But she always knew that the life of a rancher would require long, strenuous hours, resting only when the sun set, and sometimes not even then. Like Hyde, Herring chose it anyway.
“You get old really fast,” she says. “But you feel like you did something at the end of the day.”
Herring currently manages livestock on R&B Ranch in Sisters, Oregon.
Most of the animals she manages are horses, and she can describe each of their unique personalities, as if they are more family than livestock. In her youth she often entered bareback riding competitions, and she talks as fast as she rides. Her words are marked with a concern for the animals she loves, having once rescued 265 horses bound for slaughter due to a feed shortage in Canada.
“There are worse things than death for animals,” Herring says. “Deplorable conditions are worse.”
She says that arrangements such as four-wheelers have replaced the need for horses on many ranches, which can lead to the neglect that she decries.
Her own ranch initially housed more than one hundred horses. Today there are just forty.
“When the economy went down, the horse market went ‘poof,’” she says. “I’m not sure if it will ever come back.”
Herring has been managing livestock since the early ‘90s. At the time, she kept her horses in a stable owned by David Herman, who began buying ranches around Oregon in hopes of continuing a successful career in real estate. He had no experience with ranching, so he turned to Herring to drive his cattle. Her skills quickly earned her a vital role.
Herman sold R&B Ranch to its current owners, Rick and Barbara Morrill, in 2006. Family and friends ride the forty horses now, and Herring says the ranch no longer yields profit. It is funded by the owner’s income from a crane business in Salem.
Hyde and her husband bought Yamsi ranch in 1959. For the last fifty years, one thousand head of cattle have roamed Yamsi’s five thousand acres during the summers, but even that sizeable herd wasn’t enough to sustain it during the late ‘80s.
In the summer of 1987, Hyde made a decision that saved her ranch. She opened her doors to people interested in fishing the eight miles of river that snake through Yamsi. People come to the ranch for the tranquility and to enjoy the close proximity to the land, something that Hyde experiences every day.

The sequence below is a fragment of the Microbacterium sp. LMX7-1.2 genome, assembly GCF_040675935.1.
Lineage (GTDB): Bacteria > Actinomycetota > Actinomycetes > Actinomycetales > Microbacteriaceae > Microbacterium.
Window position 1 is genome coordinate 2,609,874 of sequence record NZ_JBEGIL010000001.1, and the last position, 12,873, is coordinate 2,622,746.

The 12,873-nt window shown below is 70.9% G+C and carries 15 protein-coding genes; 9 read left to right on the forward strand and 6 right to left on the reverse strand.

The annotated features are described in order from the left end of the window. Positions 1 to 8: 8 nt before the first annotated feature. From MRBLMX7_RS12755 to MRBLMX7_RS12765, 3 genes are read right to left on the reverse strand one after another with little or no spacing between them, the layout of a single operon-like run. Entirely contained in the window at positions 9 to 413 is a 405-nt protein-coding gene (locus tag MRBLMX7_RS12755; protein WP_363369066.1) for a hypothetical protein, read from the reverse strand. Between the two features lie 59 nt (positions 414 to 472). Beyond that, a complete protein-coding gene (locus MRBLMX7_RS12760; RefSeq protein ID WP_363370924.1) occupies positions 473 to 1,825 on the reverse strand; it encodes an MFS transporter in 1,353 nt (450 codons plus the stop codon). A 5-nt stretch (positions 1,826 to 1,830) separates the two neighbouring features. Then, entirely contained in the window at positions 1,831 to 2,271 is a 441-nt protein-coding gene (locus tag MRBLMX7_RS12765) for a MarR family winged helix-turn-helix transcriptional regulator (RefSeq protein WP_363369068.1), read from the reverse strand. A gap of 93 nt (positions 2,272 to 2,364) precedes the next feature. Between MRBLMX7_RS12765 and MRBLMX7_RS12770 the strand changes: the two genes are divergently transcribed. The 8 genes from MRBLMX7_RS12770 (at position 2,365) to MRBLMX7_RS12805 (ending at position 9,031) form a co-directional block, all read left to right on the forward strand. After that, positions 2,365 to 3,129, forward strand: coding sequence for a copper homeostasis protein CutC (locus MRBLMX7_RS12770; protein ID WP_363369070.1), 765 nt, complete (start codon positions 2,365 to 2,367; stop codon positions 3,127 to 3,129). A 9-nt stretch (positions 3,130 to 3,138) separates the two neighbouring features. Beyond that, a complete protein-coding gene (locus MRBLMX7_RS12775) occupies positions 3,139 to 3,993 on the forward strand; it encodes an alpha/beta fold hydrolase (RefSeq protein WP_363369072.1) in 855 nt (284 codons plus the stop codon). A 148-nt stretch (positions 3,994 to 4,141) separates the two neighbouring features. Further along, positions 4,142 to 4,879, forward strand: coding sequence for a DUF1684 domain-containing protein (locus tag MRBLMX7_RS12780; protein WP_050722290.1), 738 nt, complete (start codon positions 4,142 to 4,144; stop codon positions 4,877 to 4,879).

“I don’t think there’s much romance in it,” she says, “but people love to get out of the city. That made the difference of making a living and not.”
Every summer, Hyde hosts hundreds of guests, each paying $300 a night to stay in her home. But even with the supplementary income, Yamsi can only support three families at a time.
Jeffrey Ostler, a professor at the University of Oregon specializing in the history of the American West, understands the hardships of the contemporary rancher, but he believes the industry must fend for itself.
“The cowboy has been mythologized in the west more than other occupations,” Ostler says. “I don’t know if that mythologizing tendency means that particular economic lifestyle should be granted any more protection than any other. Why should we subsidize a non-viable economy?”
The USDA offers a Beginning Rancher loan, and last year gave $1.1 billion to first-time farmers and ranchers. Hyde’s grandson, Joe Jayne, applied for the loan this year, and he used it to buy one hundred cows. He has worked on Yamsi all of his adult life, and although owning livestock for the first time is an important milestone for him, he knows it won’t necessarily spur sudden wealth.
“95 percent of the time you’re broke,” Jayne says. “You work your butt off, and your reward is that land.”
But for large-scale industrial ranches, the reward is monetary–seemingly at the cost of the local community and the environment. According to the Pew study, family-owned ranches and farms buy mostly local supplies and services, supporting rural businesses. Industrial facilities, however, typically buy cheaper feed from distant bulk suppliers. The study also stated that industrial facilities produce more manure than the land can absorb. The resulting surface and groundwater contamination becomes the responsibility of the community. Pesticides and fertilizers present a similar social burden.
“I think a lot of the small ranches are dedicated to good environmental practices. If you don’t take care of your land, you’re going to lose it,” Hyde says. “We look at our place as a whole: the bugs and the land and the birds and the trees. You get rid of one thing, pretty soon the chain breaks.”
Family ranchers go against the grain to be stewards of the land like the generations before them. But barring drastic systemic changes, they will continue to struggle. Hyde has combined hard work and timely decisions to keep Yamsi in her family. She is confident that it will remain that way after she’s gone, something she contemplates as the oldest member of her family.
“I think about that when I wake up some mornings,” she says softly. “I know I’m next.”
She can only hope family-owned ranches don’t follow her.